When I was first asked this question, I realized that people have a different definition as to what it means to have a vision for their lives.
What this parent meant was “Isn’t my 9 year old child too young to know what she wants to be (professionally) when she grows up?” She didn’t want to put too much pressure on her child at such a young age.
At Adventures in Wisdom®, encouraging kids to create a vision doesn’t mean knowing what profession they want to work in; it means deciding who they want to be in this world and what they want to experience. Yes, part of that might include their profession, but that’s just one small component of it. Think of their vision as the big picture of what they want to experience – their goals and their dreams.
Having a vision gives kids purpose and direction in their lives – it can act as their “inner compass” during their life’s journey. Without a vision, kids may drift through life – often allowing other kids and circumstances determine their path. With a vision, kids learn to live their life with intention as their vision leads them into their future.
So what steps can kids take to create a vision?
First, we recommend that kids create a vision about who they want to be. This is the most important step because even if they aren’t sure what they want to do or what they want to experience, who they want to be – their morals and values – is at the core of who they are, regardless of their circumstances.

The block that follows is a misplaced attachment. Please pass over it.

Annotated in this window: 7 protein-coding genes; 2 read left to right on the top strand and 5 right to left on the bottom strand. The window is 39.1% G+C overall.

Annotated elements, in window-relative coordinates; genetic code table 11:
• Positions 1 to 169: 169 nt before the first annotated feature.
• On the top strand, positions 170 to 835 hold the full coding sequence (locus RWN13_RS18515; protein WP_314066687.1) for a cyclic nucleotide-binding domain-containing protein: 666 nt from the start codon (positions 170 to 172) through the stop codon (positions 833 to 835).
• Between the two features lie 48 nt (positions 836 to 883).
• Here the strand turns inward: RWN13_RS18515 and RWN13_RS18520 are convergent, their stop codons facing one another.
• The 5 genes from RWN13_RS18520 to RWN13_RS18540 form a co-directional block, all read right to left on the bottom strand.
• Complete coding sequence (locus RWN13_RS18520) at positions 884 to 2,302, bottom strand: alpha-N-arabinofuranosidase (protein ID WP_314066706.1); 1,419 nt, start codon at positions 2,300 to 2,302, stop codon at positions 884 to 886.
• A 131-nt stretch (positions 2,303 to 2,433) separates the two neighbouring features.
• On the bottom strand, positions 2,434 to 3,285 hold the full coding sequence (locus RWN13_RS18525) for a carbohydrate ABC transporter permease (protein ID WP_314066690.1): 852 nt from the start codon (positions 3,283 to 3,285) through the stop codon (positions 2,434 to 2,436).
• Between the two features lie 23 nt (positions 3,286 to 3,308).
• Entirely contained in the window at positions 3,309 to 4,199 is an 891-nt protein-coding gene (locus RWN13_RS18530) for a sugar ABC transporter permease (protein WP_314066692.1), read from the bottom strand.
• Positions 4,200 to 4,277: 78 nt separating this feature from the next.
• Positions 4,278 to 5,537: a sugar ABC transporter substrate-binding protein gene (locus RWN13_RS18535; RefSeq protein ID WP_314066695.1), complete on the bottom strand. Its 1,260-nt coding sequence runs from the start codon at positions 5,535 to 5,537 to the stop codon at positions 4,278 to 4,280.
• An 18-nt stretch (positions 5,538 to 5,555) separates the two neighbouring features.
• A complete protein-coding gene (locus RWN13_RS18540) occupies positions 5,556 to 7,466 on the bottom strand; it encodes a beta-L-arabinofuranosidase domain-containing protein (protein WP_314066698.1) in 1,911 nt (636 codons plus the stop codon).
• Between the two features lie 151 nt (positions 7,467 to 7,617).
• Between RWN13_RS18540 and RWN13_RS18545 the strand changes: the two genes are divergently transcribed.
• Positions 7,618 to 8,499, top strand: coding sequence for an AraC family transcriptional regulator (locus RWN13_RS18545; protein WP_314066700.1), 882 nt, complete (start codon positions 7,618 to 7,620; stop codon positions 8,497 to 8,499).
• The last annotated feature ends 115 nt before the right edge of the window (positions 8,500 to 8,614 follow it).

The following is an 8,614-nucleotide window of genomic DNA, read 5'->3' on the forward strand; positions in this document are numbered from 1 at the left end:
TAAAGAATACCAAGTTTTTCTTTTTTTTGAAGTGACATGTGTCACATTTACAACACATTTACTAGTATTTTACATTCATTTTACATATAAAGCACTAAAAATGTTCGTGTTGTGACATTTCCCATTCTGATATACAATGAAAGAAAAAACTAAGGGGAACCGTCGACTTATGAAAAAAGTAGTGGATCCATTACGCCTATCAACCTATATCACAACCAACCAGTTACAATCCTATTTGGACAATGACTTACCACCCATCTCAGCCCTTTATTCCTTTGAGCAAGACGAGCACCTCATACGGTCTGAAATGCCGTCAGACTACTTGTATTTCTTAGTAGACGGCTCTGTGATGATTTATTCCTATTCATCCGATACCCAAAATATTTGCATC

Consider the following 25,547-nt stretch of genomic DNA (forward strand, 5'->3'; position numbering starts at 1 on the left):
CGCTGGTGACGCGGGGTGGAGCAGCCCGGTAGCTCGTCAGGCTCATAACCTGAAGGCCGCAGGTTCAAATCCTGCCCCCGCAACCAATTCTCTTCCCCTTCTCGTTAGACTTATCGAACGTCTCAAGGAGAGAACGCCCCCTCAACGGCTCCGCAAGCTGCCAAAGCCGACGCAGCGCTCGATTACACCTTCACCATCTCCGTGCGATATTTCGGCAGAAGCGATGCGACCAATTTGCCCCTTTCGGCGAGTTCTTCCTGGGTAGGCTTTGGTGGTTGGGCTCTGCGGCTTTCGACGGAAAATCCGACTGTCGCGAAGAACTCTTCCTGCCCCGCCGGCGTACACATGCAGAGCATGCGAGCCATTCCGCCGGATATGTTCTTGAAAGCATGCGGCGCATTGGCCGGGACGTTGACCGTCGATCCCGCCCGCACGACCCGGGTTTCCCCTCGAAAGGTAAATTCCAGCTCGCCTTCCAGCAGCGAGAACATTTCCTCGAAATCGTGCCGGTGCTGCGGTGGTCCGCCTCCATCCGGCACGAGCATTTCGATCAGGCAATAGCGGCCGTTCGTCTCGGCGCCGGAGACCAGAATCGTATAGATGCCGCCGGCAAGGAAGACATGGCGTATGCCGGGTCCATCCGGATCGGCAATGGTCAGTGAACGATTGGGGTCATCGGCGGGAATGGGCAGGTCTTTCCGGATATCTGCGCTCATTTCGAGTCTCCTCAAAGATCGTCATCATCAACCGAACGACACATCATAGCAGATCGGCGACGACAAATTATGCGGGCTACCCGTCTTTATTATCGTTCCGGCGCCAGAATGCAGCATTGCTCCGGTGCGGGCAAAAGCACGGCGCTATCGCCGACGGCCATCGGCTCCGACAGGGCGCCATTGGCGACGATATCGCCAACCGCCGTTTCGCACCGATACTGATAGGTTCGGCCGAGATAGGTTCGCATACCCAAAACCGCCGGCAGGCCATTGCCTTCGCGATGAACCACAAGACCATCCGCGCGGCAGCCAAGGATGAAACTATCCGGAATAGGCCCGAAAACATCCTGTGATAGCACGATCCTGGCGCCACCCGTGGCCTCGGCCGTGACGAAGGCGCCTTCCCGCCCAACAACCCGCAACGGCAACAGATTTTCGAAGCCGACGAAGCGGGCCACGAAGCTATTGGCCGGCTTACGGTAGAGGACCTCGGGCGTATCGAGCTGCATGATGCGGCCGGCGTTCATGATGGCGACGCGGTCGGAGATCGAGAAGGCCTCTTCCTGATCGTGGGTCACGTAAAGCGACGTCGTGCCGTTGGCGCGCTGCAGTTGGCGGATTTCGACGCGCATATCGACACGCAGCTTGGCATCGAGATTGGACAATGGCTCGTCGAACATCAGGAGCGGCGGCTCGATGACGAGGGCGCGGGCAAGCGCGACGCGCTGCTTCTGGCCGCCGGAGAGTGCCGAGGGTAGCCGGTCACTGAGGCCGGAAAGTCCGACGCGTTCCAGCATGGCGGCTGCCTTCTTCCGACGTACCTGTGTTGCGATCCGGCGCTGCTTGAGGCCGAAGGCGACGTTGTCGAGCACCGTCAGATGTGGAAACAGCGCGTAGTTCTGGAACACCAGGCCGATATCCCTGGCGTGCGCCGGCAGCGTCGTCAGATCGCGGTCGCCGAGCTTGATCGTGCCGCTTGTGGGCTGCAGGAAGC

For this part of the exercise, have them write down vision statements about how they want to live their life. Some examples include:
- “I live my life with integrity – I do the right thing, even when no one else is looking”
- “I look for the gift in others – we all have special things we bring to this world.”
The next step is to look at each area of their lives and think about what they want to experience. As part of the exercise, have them use the “Balance Wheel”. The Balance Wheel is a coaching tool that is used to assess various areas of a person’s life for balance – emotional, social/community, spiritual, occupational/school/financial, mental, physical, family, and recreational.
Note…it is important when putting together this list that kids create their vision based on what they truly want to experience in life – not based on current circumstances and challenges. For example, if they want to work as a doctor, but aren’t making good grades, they should still hold the vision of becoming a doctor. Low grades are just a challenge that can be managed away. It is important to teach kids not to whittle down their dreams based on their current situation.
Finally, have your kids create a vision board or write down their vision and put it someplace where they can see it every day. This serves as a constant reminder to follow their vision on a daily basis.
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Adventures well my friend!
Copyright (C) 2011 – 2022 Renaye Thornborrow. All Rights Reserved.